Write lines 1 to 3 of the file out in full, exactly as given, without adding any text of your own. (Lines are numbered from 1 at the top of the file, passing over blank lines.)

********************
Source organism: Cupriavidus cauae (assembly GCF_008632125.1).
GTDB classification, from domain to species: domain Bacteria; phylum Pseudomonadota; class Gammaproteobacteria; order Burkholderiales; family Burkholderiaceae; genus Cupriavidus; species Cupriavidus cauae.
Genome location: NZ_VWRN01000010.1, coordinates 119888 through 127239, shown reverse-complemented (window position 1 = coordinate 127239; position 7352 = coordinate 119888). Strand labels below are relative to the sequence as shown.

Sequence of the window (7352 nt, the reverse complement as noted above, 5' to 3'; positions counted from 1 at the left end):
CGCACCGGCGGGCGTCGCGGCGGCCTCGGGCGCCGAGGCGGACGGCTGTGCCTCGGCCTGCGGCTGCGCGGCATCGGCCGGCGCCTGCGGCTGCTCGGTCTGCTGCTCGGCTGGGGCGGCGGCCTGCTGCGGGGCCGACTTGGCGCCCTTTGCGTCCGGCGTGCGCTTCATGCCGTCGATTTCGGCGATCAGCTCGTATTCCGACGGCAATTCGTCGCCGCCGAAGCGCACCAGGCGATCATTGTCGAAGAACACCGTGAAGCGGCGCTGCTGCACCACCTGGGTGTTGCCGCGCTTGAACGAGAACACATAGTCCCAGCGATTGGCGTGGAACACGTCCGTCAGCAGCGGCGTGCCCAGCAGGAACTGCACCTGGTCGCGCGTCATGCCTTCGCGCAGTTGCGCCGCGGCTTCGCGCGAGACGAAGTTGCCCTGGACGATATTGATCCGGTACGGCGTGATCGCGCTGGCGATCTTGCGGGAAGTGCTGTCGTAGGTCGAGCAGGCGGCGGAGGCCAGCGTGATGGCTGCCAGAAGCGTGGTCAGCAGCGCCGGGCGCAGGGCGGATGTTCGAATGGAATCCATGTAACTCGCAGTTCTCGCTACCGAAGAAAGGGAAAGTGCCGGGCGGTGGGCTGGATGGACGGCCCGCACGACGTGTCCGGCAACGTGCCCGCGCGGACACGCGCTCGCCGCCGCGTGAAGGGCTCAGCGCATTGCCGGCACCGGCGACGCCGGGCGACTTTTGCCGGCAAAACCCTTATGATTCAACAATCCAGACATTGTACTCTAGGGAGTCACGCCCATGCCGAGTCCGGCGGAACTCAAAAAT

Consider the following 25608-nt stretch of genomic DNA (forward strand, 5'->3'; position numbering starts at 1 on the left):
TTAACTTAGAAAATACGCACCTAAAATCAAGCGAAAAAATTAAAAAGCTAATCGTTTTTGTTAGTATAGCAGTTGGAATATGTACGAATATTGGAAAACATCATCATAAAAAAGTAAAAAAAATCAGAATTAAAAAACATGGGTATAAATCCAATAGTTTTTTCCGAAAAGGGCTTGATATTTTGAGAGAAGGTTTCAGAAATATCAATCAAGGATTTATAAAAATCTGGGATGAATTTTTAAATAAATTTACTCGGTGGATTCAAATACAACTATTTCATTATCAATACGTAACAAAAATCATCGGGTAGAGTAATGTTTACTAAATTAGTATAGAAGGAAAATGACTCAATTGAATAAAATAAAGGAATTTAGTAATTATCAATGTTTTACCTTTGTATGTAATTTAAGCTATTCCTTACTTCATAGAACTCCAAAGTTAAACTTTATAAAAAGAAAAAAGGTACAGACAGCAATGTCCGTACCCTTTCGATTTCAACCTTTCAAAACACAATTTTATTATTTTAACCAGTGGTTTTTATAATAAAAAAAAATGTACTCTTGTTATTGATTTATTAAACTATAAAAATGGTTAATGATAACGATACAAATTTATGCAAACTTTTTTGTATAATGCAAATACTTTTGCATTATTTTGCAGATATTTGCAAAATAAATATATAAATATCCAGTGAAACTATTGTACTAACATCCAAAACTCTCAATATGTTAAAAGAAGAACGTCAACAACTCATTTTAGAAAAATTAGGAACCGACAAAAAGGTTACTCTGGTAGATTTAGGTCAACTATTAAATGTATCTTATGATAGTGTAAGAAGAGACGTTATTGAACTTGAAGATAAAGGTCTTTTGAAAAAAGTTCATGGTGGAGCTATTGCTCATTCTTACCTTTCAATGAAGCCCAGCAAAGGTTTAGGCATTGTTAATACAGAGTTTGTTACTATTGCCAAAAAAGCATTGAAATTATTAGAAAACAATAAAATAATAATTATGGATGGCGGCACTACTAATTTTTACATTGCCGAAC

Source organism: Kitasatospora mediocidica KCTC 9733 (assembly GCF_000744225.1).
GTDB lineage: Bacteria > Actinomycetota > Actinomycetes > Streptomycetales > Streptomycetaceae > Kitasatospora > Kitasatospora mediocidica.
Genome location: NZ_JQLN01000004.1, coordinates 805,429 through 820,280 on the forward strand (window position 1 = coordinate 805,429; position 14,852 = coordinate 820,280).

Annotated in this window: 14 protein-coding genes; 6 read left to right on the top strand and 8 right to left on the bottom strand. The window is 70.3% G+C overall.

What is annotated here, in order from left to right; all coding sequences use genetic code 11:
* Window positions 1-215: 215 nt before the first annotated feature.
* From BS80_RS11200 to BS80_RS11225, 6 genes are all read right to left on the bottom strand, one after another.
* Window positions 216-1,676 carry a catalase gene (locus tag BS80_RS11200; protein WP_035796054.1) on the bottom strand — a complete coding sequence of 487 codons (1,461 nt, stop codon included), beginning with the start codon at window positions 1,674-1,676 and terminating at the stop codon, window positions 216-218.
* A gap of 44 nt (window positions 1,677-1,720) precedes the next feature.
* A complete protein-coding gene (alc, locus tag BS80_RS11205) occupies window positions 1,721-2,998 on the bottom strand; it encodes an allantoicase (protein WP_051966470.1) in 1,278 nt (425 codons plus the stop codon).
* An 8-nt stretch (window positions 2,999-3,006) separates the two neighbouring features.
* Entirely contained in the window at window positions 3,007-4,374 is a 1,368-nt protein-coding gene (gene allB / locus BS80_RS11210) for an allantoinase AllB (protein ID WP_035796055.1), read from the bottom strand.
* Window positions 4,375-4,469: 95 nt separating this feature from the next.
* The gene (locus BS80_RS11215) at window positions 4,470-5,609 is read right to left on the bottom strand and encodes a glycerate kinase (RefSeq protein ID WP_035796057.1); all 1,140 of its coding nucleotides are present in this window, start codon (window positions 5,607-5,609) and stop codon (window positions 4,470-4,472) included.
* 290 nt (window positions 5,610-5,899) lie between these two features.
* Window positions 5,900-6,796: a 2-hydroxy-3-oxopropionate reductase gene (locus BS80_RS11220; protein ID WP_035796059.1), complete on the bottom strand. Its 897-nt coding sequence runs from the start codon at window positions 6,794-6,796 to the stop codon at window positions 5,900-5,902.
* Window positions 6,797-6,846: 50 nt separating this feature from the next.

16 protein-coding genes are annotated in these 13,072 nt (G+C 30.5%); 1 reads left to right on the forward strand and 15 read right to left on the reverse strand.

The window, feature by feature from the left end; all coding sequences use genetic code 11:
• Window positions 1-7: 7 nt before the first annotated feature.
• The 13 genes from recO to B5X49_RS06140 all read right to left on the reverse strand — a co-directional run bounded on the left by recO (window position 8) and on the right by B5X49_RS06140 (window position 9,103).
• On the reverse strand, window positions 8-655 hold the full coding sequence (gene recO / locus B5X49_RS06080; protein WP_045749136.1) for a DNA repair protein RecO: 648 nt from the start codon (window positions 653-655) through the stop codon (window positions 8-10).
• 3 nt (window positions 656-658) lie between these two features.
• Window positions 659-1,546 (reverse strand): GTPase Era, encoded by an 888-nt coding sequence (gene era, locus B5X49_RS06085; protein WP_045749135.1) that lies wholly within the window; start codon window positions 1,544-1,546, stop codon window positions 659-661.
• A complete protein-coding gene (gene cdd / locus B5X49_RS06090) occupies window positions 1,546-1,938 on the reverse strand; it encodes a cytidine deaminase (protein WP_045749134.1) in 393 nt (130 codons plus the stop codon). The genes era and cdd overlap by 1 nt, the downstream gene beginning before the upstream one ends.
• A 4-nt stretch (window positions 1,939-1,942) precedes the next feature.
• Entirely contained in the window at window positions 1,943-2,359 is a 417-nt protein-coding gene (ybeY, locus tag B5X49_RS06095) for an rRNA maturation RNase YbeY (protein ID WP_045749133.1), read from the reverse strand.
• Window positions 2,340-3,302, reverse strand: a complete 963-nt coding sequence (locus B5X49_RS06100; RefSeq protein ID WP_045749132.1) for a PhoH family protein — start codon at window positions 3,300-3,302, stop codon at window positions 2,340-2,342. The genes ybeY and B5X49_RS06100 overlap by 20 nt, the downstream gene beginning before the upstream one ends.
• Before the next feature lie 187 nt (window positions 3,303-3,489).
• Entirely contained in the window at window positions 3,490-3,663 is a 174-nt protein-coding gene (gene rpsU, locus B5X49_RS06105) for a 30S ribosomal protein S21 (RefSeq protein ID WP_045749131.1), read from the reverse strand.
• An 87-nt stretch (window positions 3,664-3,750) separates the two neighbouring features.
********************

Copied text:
Source organism: Cupriavidus cauae (assembly GCF_008632125.1).
GTDB classification, from domain to species: domain Bacteria; phylum Pseudomonadota; class Gammaproteobacteria; order Burkholderiales; family Burkholderiaceae; genus Cupriavidus; species Cupriavidus cauae.
Genome location: NZ_VWRN01000010.1, coordinates 119888 through 127239, shown reverse-complemented (window position 1 = coordinate 127239; position 7352 = coordinate 119888). Strand labels below are relative to the sequence as shown.